The graduates of the North East’s first five-day leadership program for women with disabilities have confirmed just how powerful confidence can be.
Thirteen women from across the region officially completed NE Victorian Enabling Women training on Friday, run by Women’s Health Goulburn North East and Women with Disabilities Victoria.
Wangaratta’s Pauline Vonarx was left unable to use her left arm in 2009 after suffering from a stroke while working as a nurse in London.
Ms Vonarx said meeting other women had provided comfort after feeling for many years that people didn’t understand what she was going through.
“I had to change my whole way of living to come home to live with my family,” she said.
“I still have moments where I get teary at night and remember it.
“It puts you at rock bottom and you have to get yourself out of that.
“This made me realise there are things out there I can access to be more independent and do the things I used to do before my stroke.
“It taught me about my rights and that we have advocates that can support us.”
The program was created in light of the fact that one in five Victorian women has a disability, with numbers high in rural and regional areas.
Due to this, there are high levels of homelessness for disabled women and they are twice as likely to experience violence throughout their lives.
Fellow graduate Nella Messina said she believed stigma towards people with disabilities was a major issue.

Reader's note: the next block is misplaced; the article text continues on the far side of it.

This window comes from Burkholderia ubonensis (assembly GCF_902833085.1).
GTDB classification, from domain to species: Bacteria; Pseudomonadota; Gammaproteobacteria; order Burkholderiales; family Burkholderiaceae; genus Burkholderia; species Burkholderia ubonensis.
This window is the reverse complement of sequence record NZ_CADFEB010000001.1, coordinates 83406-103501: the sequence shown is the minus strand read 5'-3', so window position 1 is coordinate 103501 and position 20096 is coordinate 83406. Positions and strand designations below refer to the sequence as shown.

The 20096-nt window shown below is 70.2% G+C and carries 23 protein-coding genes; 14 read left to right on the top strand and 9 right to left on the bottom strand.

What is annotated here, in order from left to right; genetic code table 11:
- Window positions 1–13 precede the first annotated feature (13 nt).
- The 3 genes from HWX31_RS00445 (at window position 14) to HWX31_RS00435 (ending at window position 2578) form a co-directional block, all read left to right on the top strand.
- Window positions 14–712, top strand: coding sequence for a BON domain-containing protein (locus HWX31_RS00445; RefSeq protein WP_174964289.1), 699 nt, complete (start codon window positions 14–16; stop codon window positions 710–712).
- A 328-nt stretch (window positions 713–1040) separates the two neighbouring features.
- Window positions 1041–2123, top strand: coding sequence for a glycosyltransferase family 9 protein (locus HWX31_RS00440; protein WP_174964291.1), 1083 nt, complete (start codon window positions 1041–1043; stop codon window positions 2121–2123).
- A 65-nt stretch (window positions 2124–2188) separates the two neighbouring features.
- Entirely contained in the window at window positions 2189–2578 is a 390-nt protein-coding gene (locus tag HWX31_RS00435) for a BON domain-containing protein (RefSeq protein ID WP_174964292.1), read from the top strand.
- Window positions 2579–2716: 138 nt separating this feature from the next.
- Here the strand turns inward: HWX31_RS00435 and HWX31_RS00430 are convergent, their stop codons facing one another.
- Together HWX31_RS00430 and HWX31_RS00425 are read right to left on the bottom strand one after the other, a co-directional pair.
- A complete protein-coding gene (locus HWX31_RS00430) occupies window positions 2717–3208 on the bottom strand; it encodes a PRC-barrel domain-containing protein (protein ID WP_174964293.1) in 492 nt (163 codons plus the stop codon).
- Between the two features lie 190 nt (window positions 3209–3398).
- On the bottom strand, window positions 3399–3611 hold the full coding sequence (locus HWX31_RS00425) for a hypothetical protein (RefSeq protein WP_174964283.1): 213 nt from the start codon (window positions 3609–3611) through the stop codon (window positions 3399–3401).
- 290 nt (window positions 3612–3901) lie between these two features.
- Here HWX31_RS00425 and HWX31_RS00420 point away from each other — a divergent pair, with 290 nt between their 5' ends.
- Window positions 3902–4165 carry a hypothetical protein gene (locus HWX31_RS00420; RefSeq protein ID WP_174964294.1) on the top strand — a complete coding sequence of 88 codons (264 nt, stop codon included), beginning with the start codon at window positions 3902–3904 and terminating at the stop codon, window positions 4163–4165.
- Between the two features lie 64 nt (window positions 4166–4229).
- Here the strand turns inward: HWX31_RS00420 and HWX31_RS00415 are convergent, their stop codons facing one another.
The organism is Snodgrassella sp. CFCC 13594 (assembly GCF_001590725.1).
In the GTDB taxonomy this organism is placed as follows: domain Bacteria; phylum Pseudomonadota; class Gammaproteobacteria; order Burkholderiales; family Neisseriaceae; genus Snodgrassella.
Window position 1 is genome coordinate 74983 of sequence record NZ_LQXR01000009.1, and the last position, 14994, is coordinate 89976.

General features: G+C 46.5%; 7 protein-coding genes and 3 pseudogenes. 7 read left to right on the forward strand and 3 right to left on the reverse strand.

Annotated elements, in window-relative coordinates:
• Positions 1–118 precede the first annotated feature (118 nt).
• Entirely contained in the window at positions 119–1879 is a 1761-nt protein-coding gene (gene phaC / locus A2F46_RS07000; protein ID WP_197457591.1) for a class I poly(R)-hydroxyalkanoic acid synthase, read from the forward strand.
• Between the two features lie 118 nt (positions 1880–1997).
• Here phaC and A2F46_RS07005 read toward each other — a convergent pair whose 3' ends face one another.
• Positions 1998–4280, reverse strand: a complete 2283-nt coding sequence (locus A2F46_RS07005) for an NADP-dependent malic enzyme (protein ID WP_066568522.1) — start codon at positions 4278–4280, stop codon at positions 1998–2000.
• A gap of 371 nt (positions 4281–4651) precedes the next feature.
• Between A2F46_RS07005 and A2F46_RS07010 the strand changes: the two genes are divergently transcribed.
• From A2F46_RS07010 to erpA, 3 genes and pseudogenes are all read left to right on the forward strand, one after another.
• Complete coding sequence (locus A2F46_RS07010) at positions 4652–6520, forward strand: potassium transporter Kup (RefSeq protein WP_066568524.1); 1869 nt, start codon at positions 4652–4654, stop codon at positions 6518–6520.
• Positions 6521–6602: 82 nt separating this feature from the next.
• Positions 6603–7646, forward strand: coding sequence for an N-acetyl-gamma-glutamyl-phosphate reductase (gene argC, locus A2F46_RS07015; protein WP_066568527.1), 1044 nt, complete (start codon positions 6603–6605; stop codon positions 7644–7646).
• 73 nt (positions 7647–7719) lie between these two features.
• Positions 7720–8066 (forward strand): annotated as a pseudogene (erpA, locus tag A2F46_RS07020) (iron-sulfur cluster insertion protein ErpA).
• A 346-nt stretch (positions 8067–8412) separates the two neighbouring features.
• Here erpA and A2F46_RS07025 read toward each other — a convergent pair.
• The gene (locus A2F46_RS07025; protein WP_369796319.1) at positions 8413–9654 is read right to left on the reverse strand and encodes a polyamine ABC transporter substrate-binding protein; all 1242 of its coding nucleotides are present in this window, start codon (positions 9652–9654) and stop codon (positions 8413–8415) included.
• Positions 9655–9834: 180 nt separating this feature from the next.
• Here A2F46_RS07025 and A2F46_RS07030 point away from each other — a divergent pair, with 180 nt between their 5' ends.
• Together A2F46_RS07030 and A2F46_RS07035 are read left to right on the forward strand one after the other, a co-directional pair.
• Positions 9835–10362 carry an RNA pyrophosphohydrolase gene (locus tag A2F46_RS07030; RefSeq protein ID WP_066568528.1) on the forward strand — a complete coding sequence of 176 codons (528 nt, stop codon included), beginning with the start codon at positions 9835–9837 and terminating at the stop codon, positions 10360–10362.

“There’s a lot of people out there, women especially, who often cop discrimination,” she said.
“In the program, we’ve learnt a lot about discrimination, advocacy and that we all have rights whether we have a disability or not.
“I’ve seen a lot of people grow in the group and I think we’ve learnt not to give up on ourselves.”
Ms Messina said she had gained the confidence and strategies from the program to start a craft group.
“After all the turmoil and things that have happened … I wasn’t coping,” she said.
“This has really helped with my self-esteem.
“I’m looking to find a venue for craft in Wangratta or Wodonga, for people regardless of their abilities.
“I want to be a positive role model to other women that are struggling.”
WHGNE health promotion worker Bernadette Fraser said women from all types of backgrounds had come through the program.
“Key to its success is support and mentoring to enable women of all abilities to develop confidence, knowledge, skills and networks,” she said.
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